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What you need to know about COVID-19: August 12, 2020
If nature’s not your thing, you can perhaps skip this.
But if by the end of the day your head is about to explode from your job, your fellow workers and the world in general, I’d suggest soaking it.
Let me explain.
There’s been a fair amount of talk about a Japanese concept known as forest bathing — you keep your clothes on, but have a meditative experience in nature. (There’s more to it than that — feel free to track it down online.)
But I’d suggest going one step further.
Spend any amount of time outdoors in Newfoundland and you’re bound to get rained on: it doesn’t matter what the weather forecast says, even if it’s Environment Canada’s hourly forecast. It doesn’t matter if the chance of precipitation is zero. If you’ve got any distance to walk, there’s always the chance that you’ll get wet. I’ve almost always got raingear in my knapsack — and, believe it or not, a ziplock sandwich bag for my phone, just in case.
I had some of my gear on Thursday, but, since there wasn’t supposed to be rain, I had brought a thin hoodless windbreaker, my regular rain pants, rolled up as always in my pack.
A race across the parking lot in the rain is nothing compared to a 45 minute walk, so it’s good to plan ahead.
But I didn’t plan well enough, and as I headed up onto the trail through Pippy Park near the MUN Botanical Gardens, the rain started bucketing down. I could feel the fat raindrops pelting my scalp, the uneven pattern of the cool water tapping away. It was a warm day for rain, somewhere between 16 and 18 degrees, virtually no wind and all around me was the sound of the rain drop slapping the flat surfaces of the deciduous trees and bushes.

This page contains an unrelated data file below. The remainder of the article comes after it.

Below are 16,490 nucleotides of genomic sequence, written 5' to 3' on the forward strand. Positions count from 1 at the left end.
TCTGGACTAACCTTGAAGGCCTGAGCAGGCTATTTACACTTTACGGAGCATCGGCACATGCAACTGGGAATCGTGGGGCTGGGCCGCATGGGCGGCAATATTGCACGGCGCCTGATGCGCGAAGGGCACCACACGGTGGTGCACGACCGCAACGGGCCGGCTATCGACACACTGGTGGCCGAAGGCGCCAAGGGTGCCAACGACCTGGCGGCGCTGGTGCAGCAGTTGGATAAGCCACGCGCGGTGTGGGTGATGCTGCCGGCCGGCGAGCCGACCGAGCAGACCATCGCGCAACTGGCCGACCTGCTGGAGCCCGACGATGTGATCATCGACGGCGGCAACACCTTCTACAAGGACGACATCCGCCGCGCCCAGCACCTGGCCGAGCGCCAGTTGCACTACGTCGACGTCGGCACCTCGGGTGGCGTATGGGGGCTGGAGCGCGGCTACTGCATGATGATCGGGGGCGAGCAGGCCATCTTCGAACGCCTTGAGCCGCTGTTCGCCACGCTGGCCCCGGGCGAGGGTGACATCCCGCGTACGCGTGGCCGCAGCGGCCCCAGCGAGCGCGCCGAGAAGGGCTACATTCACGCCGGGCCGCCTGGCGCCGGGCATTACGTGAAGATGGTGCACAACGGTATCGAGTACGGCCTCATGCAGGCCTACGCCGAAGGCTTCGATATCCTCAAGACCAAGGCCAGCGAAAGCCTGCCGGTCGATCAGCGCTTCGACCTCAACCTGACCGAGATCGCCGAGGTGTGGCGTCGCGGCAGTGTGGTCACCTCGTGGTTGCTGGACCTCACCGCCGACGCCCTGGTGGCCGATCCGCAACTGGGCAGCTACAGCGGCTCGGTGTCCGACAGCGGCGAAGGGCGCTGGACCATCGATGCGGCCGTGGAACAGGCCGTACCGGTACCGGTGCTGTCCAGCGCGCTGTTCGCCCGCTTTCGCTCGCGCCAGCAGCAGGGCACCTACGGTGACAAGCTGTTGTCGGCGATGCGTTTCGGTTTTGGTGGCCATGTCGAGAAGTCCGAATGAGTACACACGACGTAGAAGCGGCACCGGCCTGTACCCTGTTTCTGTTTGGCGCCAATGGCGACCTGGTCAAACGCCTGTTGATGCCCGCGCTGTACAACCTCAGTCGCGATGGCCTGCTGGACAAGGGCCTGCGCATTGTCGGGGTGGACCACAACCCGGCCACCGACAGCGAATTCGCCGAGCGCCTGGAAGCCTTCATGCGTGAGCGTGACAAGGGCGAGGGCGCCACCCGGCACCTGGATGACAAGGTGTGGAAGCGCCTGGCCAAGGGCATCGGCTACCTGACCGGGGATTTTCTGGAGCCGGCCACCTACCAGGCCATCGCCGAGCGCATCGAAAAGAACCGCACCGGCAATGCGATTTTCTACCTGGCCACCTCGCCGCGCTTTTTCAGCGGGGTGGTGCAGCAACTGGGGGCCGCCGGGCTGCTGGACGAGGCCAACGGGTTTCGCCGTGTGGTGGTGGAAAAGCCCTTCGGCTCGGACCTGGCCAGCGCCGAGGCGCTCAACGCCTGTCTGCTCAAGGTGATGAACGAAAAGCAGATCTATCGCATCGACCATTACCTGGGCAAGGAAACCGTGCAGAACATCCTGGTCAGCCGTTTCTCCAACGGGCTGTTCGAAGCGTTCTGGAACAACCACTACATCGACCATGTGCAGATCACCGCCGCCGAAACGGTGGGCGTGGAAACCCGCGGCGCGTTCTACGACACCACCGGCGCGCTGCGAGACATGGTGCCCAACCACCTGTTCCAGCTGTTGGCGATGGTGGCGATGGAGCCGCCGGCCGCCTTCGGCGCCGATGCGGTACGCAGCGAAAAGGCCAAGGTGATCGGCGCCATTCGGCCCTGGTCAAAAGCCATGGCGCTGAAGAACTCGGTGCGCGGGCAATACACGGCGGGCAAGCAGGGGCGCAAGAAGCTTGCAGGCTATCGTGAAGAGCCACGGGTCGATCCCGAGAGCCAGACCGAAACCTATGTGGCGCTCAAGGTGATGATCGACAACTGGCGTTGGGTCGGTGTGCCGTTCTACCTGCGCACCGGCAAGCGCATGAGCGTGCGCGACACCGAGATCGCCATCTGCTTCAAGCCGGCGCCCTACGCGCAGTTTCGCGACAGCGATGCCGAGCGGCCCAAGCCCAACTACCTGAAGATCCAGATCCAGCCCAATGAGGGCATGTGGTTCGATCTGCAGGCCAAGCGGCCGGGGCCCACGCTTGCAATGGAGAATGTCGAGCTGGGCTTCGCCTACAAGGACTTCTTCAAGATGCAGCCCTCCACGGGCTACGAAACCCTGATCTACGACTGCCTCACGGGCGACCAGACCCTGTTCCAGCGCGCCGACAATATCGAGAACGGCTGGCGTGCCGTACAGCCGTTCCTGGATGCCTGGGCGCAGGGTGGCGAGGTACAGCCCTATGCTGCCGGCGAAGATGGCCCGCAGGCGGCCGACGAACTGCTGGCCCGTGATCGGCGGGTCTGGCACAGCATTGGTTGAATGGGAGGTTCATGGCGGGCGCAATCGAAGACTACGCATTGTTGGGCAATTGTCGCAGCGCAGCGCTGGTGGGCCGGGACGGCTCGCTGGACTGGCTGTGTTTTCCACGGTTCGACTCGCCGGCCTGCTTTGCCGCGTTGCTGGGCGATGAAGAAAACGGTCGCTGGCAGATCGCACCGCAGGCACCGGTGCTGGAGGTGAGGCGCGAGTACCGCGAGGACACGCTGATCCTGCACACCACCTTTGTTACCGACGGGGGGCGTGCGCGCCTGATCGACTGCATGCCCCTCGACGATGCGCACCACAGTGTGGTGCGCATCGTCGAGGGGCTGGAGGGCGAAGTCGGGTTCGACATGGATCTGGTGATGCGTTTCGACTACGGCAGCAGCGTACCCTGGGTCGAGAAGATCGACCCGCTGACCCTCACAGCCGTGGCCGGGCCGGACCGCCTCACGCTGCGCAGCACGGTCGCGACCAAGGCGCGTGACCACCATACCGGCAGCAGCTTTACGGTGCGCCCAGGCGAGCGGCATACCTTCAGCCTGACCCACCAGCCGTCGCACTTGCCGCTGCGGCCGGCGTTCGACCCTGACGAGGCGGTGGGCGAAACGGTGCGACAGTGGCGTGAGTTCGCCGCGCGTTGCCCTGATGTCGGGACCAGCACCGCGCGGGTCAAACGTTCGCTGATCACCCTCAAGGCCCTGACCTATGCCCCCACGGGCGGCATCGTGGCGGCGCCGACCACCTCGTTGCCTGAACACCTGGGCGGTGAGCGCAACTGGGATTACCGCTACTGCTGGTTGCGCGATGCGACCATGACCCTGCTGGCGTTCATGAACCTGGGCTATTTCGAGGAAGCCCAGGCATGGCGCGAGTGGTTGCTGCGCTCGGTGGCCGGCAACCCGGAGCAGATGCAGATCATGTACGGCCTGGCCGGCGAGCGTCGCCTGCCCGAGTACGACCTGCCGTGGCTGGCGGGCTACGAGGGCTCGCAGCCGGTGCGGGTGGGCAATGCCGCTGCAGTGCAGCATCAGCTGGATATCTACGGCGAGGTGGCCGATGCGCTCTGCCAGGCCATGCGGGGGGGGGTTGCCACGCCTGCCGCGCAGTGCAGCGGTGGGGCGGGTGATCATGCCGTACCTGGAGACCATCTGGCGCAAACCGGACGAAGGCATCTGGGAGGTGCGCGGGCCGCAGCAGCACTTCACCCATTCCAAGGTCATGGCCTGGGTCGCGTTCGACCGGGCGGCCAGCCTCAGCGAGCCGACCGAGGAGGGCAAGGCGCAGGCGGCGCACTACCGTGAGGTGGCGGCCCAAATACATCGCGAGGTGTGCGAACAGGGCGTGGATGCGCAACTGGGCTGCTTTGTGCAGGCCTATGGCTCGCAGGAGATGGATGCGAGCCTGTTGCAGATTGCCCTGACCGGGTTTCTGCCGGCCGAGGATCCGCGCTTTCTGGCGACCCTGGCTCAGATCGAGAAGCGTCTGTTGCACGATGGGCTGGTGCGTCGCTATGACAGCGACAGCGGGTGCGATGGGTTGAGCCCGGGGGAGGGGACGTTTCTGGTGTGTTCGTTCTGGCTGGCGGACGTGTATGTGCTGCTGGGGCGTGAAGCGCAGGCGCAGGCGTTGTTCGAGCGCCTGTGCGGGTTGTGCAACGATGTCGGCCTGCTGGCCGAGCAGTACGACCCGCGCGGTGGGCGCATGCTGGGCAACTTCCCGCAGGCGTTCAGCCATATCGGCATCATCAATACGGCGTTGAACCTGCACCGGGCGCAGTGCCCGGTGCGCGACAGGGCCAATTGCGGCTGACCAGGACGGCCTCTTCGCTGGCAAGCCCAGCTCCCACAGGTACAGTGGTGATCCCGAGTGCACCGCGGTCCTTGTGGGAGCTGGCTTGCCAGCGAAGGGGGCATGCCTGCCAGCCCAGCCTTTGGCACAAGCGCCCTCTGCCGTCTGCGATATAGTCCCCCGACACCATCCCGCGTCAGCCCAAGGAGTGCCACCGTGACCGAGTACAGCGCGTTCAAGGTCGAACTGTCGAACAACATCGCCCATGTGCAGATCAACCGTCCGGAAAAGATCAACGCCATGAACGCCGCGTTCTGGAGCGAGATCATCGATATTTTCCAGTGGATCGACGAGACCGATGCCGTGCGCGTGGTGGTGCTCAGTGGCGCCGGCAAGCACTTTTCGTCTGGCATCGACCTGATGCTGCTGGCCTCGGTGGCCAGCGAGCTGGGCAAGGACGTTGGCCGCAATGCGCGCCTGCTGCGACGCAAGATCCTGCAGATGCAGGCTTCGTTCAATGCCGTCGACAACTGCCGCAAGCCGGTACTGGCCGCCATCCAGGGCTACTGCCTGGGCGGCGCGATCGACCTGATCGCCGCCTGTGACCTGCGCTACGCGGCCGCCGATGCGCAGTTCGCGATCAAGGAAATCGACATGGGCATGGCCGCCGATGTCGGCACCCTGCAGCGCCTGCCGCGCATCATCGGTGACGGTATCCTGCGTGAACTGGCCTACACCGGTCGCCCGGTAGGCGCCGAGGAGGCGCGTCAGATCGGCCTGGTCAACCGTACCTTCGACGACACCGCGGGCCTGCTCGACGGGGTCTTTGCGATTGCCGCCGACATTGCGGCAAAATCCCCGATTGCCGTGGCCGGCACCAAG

I was wet through quickly, my glasses spattered.
At that point, there’s little you can do except keep moving. Cool water was wicking down my head, running in under my collar and down my neck, the windbreaker was doing nothing to stop any of it.
You grit your teeth a bit, resigned that it’s going to be a good soaking.
I came up along the gravel trail to where the forest cover changes to firs and spruce, felt the air change as well, and suddenly the smell of the newly wet forest floor rose up around me. It’s spruce and must and metal and life.
The only way you can come close to replicating it is to pull up an edible mushroom and smell the constantly damp moss and earth clustered at its foot. It is the king of nature’s smells.
Go soak your head. I recommend it.
It’s so special there’s even a word for it, though it’s a relatively new word: petrichor. The dictionary definition is, “a distinctive, earthy, usually pleasant odor that is associated with rainfall especially when following a warm, dry period and that arises from a combination of volatile plant oils and geosmin released from the soil …”
All of that.
I was not going to get any wetter at that point: I was fully wet, bathtub wet, streaming wet.
And oddly happy about it. The rain under the evergreens had a different sound: more sheeting, less pattering. More even and patterned: less random.
Realizing that I was in danger of getting home before I wanted to, I started to meander: side paths lead to side paths, I took a bag out of my knapsack and started gathering the first bright-orange chanterelle mushrooms of the year, even stopped and watched the way evergreen needles gather rain, bend downwards, and drop each drip carefully from each needle tip.
Getting home and dry seemed like a shame.
My advice? Go soak your head. I recommend it.
Russell Wangersky’s column appears in 36 SaltWire newspapers and websites in Atlantic Canada. He can be reached at firstname.lastname@example.org — Twitter: @wangersky.
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